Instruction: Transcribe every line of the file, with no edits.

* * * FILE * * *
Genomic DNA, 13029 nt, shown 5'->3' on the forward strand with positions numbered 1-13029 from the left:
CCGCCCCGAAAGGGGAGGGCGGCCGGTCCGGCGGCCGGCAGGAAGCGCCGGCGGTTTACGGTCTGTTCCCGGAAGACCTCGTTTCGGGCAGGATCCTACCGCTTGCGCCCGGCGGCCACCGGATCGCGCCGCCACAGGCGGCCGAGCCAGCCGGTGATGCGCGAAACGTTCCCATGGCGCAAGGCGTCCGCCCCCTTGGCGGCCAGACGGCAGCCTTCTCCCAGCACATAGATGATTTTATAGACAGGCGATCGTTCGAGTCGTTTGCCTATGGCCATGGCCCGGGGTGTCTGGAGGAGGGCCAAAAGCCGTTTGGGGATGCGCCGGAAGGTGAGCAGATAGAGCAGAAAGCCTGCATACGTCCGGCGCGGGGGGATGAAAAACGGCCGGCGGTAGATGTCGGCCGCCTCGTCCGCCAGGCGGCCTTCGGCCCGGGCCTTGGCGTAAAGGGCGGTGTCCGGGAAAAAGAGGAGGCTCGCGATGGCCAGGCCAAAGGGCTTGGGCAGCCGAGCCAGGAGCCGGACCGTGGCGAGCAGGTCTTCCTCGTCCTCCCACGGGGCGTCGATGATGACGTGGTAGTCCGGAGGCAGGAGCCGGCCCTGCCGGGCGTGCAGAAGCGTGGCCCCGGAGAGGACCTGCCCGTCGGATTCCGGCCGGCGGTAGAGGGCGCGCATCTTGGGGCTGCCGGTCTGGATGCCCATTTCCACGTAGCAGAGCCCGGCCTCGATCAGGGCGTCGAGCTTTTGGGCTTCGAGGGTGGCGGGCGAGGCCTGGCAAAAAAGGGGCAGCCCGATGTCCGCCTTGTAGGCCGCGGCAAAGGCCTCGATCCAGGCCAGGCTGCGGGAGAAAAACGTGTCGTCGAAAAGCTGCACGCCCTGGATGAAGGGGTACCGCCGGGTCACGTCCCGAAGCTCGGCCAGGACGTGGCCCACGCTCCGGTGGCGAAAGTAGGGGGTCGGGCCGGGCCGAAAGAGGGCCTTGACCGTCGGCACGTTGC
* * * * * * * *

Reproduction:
Genomic DNA, 13029 nt, shown 5'->3' on the forward strand with positions numbered 1-13029 from the left:
CCGCCCCGAAAGGGGAGGGCGGCCGGTCCGGCGGCCGGCAGGAAGCGCCGGCGGTTTACGGTCTGTTCCCGGAAGACCTCGTTTCGGGCAGGATCCTACCGCTTGCGCCCGGCGGCCACCGGATCGCGCCGCCACAGGCGGCCGAGCCAGCCGGTGATGCGCGAAACGTTCCCATGGCGCAAGGCGTCCGCCCCCTTGGCGGCCAGACGGCAGCCTTCTCCCAGCACATAGATGATTTTATAGACAGGCGATCGTTCGAGTCGTTTGCCTATGGCCATGGCCCGGGGTGTCTGGAGGAGGGCCAAAAGCCGTTTGGGGATGCGCCGGAAGGTGAGCAGATAGAGCAGAAAGCCTGCATACGTCCGGCGCGGGGGGATGAAAAACGGCCGGCGGTAGATGTCGGCCGCCTCGTCCGCCAGGCGGCCTTCGGCCCGGGCCTTGGCGTAAAGGGCGGTGTCCGGGAAAAAGAGGAGGCTCGCGATGGCCAGGCCAAAGGGCTTGGGCAGCCGAGCCAGGAGCCGGACCGTGGCGAGCAGGTCTTCCTCGTCCTCCCACGGGGCGTCGATGATGACGTGGTAGTCCGGAGGCAGGAGCCGGCCCTGCCGGGCGTGCAGAAGCGTGGCCCCGGAGAGGACCTGCCCGTCGGATTCCGGCCGGCGGTAGAGGGCGCGCATCTTGGGGCTGCCGGTCTGGATGCCCATTTCCACGTAGCAGAGCCCGGCCTCGATCAGGGCGTCGAGCTTTTGGGCTTCGAGGGTGGCGGGCGAGGCCTGGCAAAAAAGGGGCAGCCCGATGTCCGCCTTGTAGGCCGCGGCAAAGGCCTCGATCCAGGCCAGGCTGCGGGAGAAAAACGTGTCGTCGAAAAGCTGCACGCCCTGGATGAAGGGGTACCGCCGGGTCACGTCCCGAAGCTCGGCCAGGACGTGGCCCACGCTCCGGTGGCGAAAGTAGGGGGTCGGGCCGGGCCGAAAGAGGGCCTTGACCGTCGGCACGTTGC